A party may obtain discovery of the existence and contents of any insurance agreement under which any If a person carrying on an insurance business may might be liable to satisfy part or all of a judgment which may be entered in the in an action or to indemnify or reimburse for payments made to satisfy the judgment, a party may obtain discovery of the existence and contents of the insurance agreement. Information concerning Disclosure of the insurance agreement is not by reason of disclosure admissible for its admission in evidence at trial. For purposes of this paragraph, an An application for insurance shall may not be treated as part of an insurance agreement.
(4) Trial Preparation
(A) Documents and Tangible Objects.
Subject to the provisions of subdivision (b)( 5) a party may obtain discovery of Ordinarily, a party may not discover documents and tangible things otherwise discoverable under subdivision (b)(1) and that are prepared in anticipation of litigation or for trial by or for another party or by or for that other party's its representative (including the other party's attorney, consultant, surety, indemnitor, insurer, or agent). But, subject to Rule 26(b)(5), these materials may be discovered if:
(i) they are otherwise discoverable under Rule 26(b)(1); and
only upon a showing that the party seeking discovery shows that it has substantial need of for the materials in the preparation of the party's to prepare its case and that the party is unable cannot, without undue hardship, to obtain the their substantial equivalent of the materials by other means.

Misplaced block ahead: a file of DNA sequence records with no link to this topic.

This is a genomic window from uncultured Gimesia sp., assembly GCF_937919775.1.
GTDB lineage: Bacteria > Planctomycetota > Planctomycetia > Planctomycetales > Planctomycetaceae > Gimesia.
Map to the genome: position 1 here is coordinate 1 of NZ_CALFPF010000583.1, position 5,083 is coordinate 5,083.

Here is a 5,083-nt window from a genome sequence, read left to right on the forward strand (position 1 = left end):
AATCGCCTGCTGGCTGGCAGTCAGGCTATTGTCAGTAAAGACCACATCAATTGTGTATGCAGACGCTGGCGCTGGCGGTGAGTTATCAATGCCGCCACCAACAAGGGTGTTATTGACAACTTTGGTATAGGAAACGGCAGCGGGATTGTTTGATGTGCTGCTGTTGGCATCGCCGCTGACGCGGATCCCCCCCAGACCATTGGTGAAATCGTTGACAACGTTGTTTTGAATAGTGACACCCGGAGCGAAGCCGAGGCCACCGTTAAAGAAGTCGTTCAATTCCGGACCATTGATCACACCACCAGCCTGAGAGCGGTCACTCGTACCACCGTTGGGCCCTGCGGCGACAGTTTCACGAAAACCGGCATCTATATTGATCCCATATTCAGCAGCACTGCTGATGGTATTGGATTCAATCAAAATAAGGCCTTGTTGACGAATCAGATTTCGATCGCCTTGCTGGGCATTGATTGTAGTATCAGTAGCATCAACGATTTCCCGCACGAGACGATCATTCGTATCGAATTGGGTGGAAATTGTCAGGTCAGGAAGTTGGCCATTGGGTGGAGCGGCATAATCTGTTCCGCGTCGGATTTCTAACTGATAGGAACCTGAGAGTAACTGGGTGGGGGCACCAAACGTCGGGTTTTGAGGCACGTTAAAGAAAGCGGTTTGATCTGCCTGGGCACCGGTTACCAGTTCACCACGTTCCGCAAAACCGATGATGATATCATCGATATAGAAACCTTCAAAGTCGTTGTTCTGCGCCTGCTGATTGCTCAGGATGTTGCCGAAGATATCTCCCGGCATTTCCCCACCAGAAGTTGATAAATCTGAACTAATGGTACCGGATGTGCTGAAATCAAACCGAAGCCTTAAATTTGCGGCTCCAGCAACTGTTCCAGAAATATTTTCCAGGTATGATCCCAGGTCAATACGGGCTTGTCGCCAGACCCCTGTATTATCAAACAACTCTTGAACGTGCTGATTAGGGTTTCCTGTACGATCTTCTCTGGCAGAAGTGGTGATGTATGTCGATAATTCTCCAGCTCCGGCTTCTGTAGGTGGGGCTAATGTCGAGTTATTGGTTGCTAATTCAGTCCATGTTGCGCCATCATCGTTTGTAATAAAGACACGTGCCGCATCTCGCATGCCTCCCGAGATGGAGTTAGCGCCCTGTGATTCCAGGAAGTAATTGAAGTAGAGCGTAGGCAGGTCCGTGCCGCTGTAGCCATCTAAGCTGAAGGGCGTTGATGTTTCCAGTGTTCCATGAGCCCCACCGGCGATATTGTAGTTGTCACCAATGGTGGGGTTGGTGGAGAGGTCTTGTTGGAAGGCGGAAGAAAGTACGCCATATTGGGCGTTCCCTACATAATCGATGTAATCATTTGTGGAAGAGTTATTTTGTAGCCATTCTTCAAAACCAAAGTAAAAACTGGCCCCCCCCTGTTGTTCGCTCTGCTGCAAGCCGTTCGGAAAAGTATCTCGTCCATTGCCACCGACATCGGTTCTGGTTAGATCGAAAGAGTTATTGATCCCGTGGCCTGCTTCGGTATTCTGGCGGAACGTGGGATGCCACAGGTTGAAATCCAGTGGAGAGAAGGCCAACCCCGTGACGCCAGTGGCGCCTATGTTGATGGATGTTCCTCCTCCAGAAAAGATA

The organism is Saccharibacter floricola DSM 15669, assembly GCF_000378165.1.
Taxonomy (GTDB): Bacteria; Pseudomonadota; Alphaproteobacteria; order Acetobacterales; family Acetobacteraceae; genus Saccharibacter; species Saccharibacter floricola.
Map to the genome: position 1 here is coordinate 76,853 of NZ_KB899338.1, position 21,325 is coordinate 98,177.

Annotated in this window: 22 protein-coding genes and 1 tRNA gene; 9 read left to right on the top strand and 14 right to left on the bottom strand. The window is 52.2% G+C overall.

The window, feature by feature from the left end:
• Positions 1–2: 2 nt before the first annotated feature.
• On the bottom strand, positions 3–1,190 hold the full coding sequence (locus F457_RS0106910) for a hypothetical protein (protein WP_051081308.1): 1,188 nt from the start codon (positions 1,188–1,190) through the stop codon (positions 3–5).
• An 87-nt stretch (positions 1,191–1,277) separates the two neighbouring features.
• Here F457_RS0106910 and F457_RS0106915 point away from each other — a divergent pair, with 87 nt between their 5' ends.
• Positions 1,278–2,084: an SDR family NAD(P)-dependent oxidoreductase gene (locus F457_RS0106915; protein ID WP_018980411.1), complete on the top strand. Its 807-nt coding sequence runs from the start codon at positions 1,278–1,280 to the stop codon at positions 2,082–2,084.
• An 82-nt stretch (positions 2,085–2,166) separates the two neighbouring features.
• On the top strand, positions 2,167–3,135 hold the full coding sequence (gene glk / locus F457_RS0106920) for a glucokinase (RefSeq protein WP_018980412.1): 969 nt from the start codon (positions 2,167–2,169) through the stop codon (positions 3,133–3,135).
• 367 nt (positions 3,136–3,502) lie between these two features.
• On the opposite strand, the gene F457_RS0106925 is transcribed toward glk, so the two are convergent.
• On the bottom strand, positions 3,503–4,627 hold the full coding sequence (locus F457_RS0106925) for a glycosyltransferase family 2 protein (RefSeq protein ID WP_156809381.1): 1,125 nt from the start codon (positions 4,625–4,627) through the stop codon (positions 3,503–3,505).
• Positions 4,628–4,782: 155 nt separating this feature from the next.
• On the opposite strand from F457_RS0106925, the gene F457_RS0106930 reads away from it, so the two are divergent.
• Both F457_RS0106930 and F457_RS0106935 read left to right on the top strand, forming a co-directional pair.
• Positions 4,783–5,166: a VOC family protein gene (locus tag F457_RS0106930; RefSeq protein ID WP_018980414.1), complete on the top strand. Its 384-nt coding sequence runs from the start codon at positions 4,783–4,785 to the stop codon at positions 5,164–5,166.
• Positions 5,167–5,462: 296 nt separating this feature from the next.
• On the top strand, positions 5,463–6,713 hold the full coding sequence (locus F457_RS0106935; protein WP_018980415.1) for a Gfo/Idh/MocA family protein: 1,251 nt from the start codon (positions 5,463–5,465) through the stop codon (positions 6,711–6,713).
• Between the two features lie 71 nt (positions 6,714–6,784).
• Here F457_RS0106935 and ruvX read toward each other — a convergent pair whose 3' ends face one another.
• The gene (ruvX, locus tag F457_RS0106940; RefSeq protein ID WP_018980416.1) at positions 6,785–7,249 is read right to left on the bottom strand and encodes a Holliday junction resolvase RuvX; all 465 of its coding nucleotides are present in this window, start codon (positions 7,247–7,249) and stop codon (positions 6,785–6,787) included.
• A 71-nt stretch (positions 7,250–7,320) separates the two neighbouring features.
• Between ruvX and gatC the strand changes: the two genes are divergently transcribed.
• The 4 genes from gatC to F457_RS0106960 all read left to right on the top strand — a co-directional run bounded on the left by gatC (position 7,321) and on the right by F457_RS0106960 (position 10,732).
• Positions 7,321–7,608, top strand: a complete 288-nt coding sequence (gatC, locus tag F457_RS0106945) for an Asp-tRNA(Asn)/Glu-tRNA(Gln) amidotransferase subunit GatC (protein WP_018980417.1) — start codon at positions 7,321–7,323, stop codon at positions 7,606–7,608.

(B) Protection Against Disclosure.
In ordering If the court orders discovery of those materials, when the required showing has been made, the court shall it must protect against disclosure of the mental impressions, conclusions, opinions, or legal theories of an a party's attorney or other representative of a party concerning the litigation.
(C) Previous Statement.
A Any party or other person may, on request and obtain without the required showing, a obtain the person's own previous statement concerning about the action or its subject matter previously made by that party. Upon request, a person not a party may obtain without the required showing a statement concerning the action or its subject matter previously made by that person. If the request is refused, the person may move for a court order . The provisions of and Rule 37(a)(4) apply applies to the award of expenses incurred in relation to the motion. For purposes of this paragraph, a A previous statement previously made is: (A)(i) a written statement that the person has signed or otherwise adopted or approved by the person making it, ; or (B)(ii) a contemporaneous stenographic, mechanical, electrical, or other recording, or a transcription thereof of it, which is a that recites substantially verbatim recital of an the person's oral statement by the person making it and contemporaneously recorded.
(5) Trial preparation-Experts.
(A) Expert Who May Testify. Discovery of facts known and opinions held by experts, otherwise discoverable under
the provisions of subdivision Rule 26(b)(1) of this rule and acquired or developed in anticipation of litigation or for trial, may be obtained only as follows: (A) (i) A a party may through interrogatories require any other party to identify each person whom the other party expects to call as an expert witness at trial ,; to state the subject matter on which the expert is expected to testify ,; and to state the substance of the facts and opinions to which the expert is expected to testify and a summary of the grounds for each opinion .;